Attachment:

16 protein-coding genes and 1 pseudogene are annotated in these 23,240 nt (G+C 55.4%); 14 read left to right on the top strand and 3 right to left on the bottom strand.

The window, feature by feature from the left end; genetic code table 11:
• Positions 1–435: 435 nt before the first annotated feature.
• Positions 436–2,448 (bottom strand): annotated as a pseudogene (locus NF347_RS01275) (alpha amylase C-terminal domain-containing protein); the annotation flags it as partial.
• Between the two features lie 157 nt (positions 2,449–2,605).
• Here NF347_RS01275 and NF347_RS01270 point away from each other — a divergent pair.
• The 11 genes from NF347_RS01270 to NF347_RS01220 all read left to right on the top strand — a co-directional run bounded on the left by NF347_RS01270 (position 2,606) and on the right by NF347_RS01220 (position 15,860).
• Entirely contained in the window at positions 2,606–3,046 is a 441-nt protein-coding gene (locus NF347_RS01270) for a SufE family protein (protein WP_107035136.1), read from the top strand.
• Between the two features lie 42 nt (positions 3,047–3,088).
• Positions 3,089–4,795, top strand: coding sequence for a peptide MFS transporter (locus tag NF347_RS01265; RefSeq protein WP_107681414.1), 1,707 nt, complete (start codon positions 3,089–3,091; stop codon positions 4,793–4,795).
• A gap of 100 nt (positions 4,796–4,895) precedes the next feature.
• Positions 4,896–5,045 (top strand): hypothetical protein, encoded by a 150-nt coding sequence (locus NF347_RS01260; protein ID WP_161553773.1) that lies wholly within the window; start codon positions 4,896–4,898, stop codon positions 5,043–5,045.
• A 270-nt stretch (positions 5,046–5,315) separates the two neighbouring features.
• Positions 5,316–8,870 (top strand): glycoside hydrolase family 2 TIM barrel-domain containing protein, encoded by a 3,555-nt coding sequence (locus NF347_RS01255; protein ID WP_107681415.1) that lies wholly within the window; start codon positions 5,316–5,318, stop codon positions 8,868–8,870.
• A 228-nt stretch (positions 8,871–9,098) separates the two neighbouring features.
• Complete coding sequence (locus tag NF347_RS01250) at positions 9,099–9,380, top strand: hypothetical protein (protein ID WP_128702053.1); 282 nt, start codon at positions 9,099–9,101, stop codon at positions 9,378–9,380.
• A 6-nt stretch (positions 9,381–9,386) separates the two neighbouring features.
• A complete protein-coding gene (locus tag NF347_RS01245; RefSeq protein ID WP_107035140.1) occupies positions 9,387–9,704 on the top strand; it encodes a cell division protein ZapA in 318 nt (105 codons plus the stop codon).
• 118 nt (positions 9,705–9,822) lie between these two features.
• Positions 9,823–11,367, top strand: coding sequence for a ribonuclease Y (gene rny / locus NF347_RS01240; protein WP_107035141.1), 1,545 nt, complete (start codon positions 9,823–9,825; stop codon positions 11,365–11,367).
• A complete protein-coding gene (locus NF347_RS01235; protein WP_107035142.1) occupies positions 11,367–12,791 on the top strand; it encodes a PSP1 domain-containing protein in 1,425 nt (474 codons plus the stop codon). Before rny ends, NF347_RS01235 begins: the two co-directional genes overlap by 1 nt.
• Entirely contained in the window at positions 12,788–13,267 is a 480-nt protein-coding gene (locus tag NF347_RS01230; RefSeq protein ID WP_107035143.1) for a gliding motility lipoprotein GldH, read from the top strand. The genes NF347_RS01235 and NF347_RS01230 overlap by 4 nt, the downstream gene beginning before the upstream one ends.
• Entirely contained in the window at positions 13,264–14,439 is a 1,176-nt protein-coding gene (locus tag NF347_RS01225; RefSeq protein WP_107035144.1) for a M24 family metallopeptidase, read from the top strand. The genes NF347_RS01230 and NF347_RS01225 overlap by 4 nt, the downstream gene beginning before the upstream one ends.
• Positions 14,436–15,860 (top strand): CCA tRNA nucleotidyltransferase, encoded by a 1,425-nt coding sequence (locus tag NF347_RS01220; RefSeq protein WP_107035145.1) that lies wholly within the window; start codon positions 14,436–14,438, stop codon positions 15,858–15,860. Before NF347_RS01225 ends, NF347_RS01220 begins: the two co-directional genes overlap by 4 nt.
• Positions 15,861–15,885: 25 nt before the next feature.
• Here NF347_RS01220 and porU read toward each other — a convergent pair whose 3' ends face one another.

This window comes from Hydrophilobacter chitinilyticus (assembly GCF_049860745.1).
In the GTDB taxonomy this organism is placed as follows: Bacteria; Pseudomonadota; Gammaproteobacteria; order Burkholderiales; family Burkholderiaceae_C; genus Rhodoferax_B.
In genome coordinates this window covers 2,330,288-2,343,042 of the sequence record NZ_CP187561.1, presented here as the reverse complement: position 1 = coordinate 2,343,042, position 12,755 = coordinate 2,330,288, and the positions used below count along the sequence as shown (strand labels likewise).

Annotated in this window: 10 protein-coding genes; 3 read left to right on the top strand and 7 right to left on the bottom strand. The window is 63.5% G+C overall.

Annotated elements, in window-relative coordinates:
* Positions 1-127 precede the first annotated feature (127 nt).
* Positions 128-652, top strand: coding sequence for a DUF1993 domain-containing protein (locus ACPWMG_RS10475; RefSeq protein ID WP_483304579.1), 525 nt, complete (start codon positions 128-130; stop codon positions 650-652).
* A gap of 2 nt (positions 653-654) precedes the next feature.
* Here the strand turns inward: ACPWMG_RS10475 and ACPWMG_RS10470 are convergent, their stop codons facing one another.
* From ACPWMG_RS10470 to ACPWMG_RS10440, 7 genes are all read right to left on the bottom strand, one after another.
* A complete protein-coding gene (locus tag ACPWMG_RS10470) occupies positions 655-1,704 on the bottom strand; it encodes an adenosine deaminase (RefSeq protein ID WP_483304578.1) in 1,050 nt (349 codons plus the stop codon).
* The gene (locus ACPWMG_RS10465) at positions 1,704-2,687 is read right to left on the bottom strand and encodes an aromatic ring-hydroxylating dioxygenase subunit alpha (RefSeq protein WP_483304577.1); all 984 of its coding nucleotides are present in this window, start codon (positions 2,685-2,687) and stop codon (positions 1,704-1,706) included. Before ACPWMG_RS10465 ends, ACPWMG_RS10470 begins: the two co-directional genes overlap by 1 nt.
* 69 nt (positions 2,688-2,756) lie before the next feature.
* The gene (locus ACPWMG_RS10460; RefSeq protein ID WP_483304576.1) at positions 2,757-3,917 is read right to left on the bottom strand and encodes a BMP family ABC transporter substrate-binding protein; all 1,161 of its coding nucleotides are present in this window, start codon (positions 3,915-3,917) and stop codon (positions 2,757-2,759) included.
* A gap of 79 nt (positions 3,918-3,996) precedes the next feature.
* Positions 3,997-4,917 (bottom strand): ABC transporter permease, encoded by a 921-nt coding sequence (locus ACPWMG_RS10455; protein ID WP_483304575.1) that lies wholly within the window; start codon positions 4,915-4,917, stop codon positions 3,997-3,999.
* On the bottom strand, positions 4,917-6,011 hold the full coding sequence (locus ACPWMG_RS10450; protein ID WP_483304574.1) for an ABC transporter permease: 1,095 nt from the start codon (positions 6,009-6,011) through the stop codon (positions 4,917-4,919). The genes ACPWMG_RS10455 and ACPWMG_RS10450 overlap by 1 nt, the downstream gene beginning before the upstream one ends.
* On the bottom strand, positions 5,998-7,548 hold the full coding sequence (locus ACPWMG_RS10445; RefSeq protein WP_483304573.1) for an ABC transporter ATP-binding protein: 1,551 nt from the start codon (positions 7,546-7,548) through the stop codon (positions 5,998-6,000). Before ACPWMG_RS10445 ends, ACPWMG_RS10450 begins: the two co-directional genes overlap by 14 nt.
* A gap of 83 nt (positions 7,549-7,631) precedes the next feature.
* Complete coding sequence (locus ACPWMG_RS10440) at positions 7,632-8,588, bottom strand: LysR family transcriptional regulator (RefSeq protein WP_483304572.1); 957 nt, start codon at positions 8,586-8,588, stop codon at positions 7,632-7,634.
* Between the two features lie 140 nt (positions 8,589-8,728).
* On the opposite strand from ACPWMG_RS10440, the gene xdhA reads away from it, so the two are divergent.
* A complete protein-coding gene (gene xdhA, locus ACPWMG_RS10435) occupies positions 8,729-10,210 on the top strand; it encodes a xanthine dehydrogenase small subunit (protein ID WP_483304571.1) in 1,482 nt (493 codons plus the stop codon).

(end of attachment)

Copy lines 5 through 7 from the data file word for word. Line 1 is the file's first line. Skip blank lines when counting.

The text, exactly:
• Between the two features lie 157 nt (positions 2,449–2,605).
• Here NF347_RS01275 and NF347_RS01270 point away from each other — a divergent pair.
• The 11 genes from NF347_RS01270 to NF347_RS01220 all read left to right on the top strand — a co-directional run bounded on the left by NF347_RS01270 (position 2,606) and on the right by NF347_RS01220 (position 15,860).